I told the outreach center to bring some sandwiches, but they demurred, saying that they do outreach daily in GCT. It seems their role is to tell visibly homeless folks about city services, including mental health. I told them that they were needed now when they were there and it was cold out and they were hungry and they'd probably get a more attentive reception, but they seemed to pooh-pooh that.
The homeless situation in the subways, GCT, and Penn Station is the worse I've seen in over ten years. And this is still November!

Nov. 26 2008 10:31 AM
Moiz Kapadia from NJ

Great point Lola.

I'd say this to those people who feel insecure about getting food stamps: your government just spent $700 billion dollars on a bank, and has been spending $X billion dollars (X because the price keeps getting higher) on a war.

Please go feed yourself and your family.

Nov. 26 2008 10:24 AM
david from NYC

The hassidic community are the biggest culprits of food stamp & welfare fraud in this city and our precious city for political reasons, lets this particular community get away with it while you see them with there fur coats waiting on the welfare line with six children, while their husbands own businesses in the diamond and jewelry industry.

Nov. 26 2008 10:23 AM
Lola from Canada

Sorry but I'm really tired of people saying that healthy foods are more expensive than sugary-unhealthy ones.

Bananas, potatoes, squash, carrots, eggs, and many more fruits and veggies are extremely cheap. Sugar cereal, processed foods, chips, meats are expensive. The real difference is that you have to spend time preparing the fruits and vegetables contrary to the processed foods.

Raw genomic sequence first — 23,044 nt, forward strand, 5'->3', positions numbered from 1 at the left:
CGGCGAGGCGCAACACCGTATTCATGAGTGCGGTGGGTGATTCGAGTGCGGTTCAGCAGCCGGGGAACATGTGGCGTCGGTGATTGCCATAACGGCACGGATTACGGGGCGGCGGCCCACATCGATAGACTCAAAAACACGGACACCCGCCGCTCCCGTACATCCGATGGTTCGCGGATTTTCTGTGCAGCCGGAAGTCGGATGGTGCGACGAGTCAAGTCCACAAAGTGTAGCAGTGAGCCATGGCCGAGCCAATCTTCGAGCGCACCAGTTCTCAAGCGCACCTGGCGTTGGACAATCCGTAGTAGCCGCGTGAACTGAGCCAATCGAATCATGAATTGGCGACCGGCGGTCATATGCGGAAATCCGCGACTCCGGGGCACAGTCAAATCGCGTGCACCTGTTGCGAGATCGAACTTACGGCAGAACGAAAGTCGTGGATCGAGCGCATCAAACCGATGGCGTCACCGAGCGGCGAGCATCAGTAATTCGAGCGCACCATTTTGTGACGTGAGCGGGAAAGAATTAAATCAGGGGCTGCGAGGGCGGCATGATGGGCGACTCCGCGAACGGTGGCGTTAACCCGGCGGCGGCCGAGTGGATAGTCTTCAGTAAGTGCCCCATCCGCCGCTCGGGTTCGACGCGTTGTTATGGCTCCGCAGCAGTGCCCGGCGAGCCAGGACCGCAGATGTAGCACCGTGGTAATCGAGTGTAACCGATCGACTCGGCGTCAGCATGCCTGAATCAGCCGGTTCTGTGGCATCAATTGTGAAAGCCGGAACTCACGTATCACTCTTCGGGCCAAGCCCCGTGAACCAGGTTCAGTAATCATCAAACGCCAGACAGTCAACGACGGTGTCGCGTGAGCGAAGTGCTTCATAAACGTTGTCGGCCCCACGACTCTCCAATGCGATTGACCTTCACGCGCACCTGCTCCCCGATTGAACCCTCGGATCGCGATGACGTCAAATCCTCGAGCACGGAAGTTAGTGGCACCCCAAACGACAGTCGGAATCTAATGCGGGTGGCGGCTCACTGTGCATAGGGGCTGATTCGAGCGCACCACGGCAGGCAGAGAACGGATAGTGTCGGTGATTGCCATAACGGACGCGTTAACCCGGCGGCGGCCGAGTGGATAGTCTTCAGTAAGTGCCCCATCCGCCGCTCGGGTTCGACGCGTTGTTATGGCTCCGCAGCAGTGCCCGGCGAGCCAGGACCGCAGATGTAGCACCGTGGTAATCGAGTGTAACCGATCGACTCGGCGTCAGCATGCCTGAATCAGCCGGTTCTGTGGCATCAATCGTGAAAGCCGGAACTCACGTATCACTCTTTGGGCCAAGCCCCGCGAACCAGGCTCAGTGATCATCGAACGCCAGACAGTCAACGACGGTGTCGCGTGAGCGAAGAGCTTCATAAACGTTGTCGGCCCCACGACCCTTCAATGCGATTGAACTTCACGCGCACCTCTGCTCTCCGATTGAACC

So maybe the issue is time, not price.

Nov. 26 2008 10:14 AM
Andy from NYC

Re Farmers Markets and Food Stamps: I am fairly certain that the one near 57th st and 9th does not take them either.

Nov. 26 2008 10:14 AM
Norman from NYC

A friend of mine lost his job 3 months ago, and applied for food stamps to the Human Resources Administration office. They insisted that he get more documents from another government agency, which the other agency didn't send him. He's living off funds from relatives and food pantries.

Social workers told me that the Human Resources Administration is simply denying (or delaying) benefits to people who are legally entitled to them, even though they are violating state and federal deadlines.

Is this true? Does your guest know?

Nov. 26 2008 10:13 AM
Gary from UWS


How does the guest reconcile the explosion in obesity?

Nov. 26 2008 10:13 AM
Tamar Haspel from Cape Cod

The least expensive, most filling foods are also the most healthful. Dried beans and brown rice are much less expensive per calorie than even the cheapest junk food.

Nov. 26 2008 10:11 AM
Nanette De Cillis from good old Brooklyn

Hello Brian, Joel and All,

If I don't get a chance to listen in, I want to throw my comment into the ring of thankfulness.

As a potential aarp member, I have to say that it seems like Jack La Lane and my 93 year old dad were right:

Health is something to be tankful for everyday.

Not only does it keep you out of the awful mess called our health care system, it mignals that a person has probably had many good meals. Hunger is a tragedy we can avoid by making changes in policy and awareness. I'm sure Joel knows great programs - how about adding (more) jobs that "move food" onto tables that really need it? Bring back barter - a good meal for the family, in exchange for helping hands.......remember who's President Elect now.

Anyway, I do think that thankfulness is in the eye of the beholder, and the more we broaden our vision to encompass more than just our own family table, the more we create that kind of change....

Anyway, I'm incredibly thankful for anyone who feels like extracting whatever from this email - !

Thank you Brian and Company for ongoing great dialogue in the era of spin!

Happy holidays.

Nov. 26 2008 10:04 AM